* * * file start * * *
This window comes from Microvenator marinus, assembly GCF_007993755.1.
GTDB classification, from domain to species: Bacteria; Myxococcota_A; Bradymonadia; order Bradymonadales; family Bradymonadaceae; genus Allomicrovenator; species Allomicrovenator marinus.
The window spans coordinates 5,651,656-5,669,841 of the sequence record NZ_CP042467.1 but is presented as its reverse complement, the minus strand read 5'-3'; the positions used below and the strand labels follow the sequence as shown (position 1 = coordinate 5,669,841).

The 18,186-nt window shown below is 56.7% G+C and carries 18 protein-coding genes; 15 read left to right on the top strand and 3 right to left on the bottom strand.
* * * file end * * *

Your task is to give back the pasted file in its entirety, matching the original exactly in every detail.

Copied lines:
This window comes from Microvenator marinus, assembly GCF_007993755.1.
GTDB classification, from domain to species: Bacteria; Myxococcota_A; Bradymonadia; order Bradymonadales; family Bradymonadaceae; genus Allomicrovenator; species Allomicrovenator marinus.
The window spans coordinates 5,651,656-5,669,841 of the sequence record NZ_CP042467.1 but is presented as its reverse complement, the minus strand read 5'-3'; the positions used below and the strand labels follow the sequence as shown (position 1 = coordinate 5,669,841).

The 18,186-nt window shown below is 56.7% G+C and carries 18 protein-coding genes; 15 read left to right on the top strand and 3 right to left on the bottom strand.